The acorns of the beautiful black oak provide sustenance for the Onasatis people and many of their non-human siblings. In his teaching, McKay told us about Pepperwood’s Black Oak Project. They identified 60 healthy specimen black oaks and studied their microenvironment. In order to replicate this health in other trees, they conducted microburns, removed invasives, and thinned the forest. At Monan’s Rill we have done some of this kind of work, in partnership with the NRCS EQIP program and Fire Forward, and now the Glass Fire has given us an opportunity to rethink large swathes of our land. We know that “oak woodlands” in northern California do not usually look the way they did when they were stewarded by indigenous communities, and that our mountains in particular have experienced a long stretch of fir overgrowth and oak crowding. How can we use this moment of devastation to plant beauty, share resources more wisely, and cultivate a healthier relationship with the earth we walk upon?

Some of us will walk with Clint McKay at Pepperwood this spring, to learn about black oaks and other plants and trees important to our local indigenous communities. We are also in conversation with longtime oak arborist Dave Muffly, learning about oak propagation methods that we could use here at the Rill. All of this is happening in concert with our work with Friends of the Mark West Watershed and the Sonoma County Forest Conservation Working Group, striving for watershed health and large-scale vegetation management for fire safety. 

This is undeniably a challenging time for us at the Rill, and we are buoyed by the vision of a healthier forest and planet. We are humbled by what we continue to learn about indigenous land stewardship practices. We are nourished by the promise of oak woodland restoration.  

(Photo credit: Pepperwood)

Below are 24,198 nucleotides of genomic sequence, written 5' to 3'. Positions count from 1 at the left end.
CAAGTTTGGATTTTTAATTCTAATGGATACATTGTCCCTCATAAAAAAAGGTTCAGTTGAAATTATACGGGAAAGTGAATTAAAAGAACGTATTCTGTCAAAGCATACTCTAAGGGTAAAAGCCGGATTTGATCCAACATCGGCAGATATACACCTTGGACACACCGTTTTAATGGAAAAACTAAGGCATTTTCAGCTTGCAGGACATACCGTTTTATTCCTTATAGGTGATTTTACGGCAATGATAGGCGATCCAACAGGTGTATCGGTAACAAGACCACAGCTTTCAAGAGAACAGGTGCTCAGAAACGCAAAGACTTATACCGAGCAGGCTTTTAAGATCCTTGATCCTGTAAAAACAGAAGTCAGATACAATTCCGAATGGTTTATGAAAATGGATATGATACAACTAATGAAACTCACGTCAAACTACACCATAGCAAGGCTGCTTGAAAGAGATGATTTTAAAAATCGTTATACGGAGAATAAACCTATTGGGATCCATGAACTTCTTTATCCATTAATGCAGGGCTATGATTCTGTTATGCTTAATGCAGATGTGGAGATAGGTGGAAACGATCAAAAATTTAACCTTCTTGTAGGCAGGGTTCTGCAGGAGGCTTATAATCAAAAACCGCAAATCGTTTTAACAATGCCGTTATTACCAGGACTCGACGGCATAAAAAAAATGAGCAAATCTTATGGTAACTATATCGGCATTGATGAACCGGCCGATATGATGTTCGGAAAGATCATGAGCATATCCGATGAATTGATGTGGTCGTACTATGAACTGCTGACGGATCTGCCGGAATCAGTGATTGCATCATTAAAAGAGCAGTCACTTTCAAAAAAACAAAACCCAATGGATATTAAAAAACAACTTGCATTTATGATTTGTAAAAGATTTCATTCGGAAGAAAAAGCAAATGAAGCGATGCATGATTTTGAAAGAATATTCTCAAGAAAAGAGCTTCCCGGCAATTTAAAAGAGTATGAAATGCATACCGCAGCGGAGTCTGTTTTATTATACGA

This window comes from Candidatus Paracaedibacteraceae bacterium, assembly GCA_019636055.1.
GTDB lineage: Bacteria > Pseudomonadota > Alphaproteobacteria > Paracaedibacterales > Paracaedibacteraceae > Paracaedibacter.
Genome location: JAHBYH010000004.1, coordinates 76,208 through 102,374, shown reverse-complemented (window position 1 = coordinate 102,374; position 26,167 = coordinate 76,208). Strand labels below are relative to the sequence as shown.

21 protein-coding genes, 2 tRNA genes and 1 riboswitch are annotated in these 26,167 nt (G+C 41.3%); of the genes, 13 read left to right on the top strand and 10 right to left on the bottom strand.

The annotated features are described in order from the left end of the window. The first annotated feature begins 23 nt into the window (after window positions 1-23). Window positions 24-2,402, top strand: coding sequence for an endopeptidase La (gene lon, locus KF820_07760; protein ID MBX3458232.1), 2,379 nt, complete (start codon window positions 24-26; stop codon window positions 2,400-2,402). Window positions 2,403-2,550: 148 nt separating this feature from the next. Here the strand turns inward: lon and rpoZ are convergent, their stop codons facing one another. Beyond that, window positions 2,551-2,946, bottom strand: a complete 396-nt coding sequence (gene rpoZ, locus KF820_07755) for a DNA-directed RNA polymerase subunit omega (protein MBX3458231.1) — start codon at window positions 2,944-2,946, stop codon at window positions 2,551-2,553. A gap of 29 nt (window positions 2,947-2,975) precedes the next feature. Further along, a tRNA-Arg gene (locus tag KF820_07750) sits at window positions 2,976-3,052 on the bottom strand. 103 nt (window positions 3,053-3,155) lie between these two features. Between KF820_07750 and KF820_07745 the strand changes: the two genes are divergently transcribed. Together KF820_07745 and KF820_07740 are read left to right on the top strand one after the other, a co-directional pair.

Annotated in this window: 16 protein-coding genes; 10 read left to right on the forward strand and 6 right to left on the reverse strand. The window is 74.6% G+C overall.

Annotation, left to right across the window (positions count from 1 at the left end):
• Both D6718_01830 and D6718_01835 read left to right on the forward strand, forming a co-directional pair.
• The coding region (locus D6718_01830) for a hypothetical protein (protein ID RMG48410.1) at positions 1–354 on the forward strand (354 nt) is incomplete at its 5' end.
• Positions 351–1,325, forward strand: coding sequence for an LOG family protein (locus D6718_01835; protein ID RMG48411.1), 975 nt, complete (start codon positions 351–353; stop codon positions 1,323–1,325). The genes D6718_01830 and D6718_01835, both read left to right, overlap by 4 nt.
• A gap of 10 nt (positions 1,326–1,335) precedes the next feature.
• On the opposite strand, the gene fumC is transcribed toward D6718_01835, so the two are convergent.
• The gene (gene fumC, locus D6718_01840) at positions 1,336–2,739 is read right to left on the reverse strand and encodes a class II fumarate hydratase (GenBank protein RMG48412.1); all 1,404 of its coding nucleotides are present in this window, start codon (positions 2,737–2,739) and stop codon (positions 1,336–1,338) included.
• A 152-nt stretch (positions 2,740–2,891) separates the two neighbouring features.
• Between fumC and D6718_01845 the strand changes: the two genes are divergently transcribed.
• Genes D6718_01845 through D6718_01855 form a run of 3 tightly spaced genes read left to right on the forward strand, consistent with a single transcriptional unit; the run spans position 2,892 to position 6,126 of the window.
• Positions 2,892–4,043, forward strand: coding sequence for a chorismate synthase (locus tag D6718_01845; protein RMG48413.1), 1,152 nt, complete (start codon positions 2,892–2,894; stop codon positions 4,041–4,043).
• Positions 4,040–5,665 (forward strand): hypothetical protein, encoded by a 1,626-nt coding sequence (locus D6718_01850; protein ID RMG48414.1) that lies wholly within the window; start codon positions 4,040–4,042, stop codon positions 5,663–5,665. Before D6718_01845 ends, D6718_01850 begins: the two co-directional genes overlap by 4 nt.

p.s. You can support our work on oak restoration, and community restoration more broadly, through our GoFundMe donation page. Thank you so much!



Madeline’s Tree
January 23, 2021, 5:14 am
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Madeline’s Tree

At the top of the lower meadow and pasture is Madeline’s Tree, named after one of the founders of Monan’s Rill, who died peacefully at home on this land and whose ashes are buried under a rock cairn at the base.

This sacred great grandmother tree has watched over our house at the Rill since long before it was built, embraced me in morning meditation during shelter in place last spring, and helped me find strength and clarity as I returned to the land after the fire in the fall.

Although the top branches are still green, an arborist has told us that the fire did so much damage that this tree has a very small chance of survival. So it is coming down, we are letting go, and feeling the loss.

I woke up this morning with the song “Clearcut,” by my former JED Collective housemates Ethan Miller and Kate Boverman, in my heart. As I expected, I can’t find a recording anywhere on the internet. I think I still have the CD, but if I do it is in the house below Madeline’s tree that we still haven’t moved back into. The house that is surrounded by a burned landscape and so many trees, both dead and alive, that are being cut down by PG&E contractors every day.

The chorus, which is what has been singing inside me since I woke up, goes:

I feel like I’m clearcut
I feel like my rivers have run dry
And I’m raw beneath the open sky
and the rain, when it comes,
will carry me away in a landslide

There are many verses to the song but these lines resonate most with me today:

If this broken world was all I knew
If all I hear was sorrow’s cry
What would I know of anger and hope
Or for what would be worthy to die?

But I have seen forests as old as riverbeds
I’ve seen trees that rise up to the dawn
And I have known love that rises above
The despair that this cruel world brings on

I’ve seen beauty in the eyes of another
I’ve heard music you would not believe
And the source of my pain is the source of my hope
In a vision of what this world could be

-Thea @farmerthea – 6-year resident of Monan’s Rill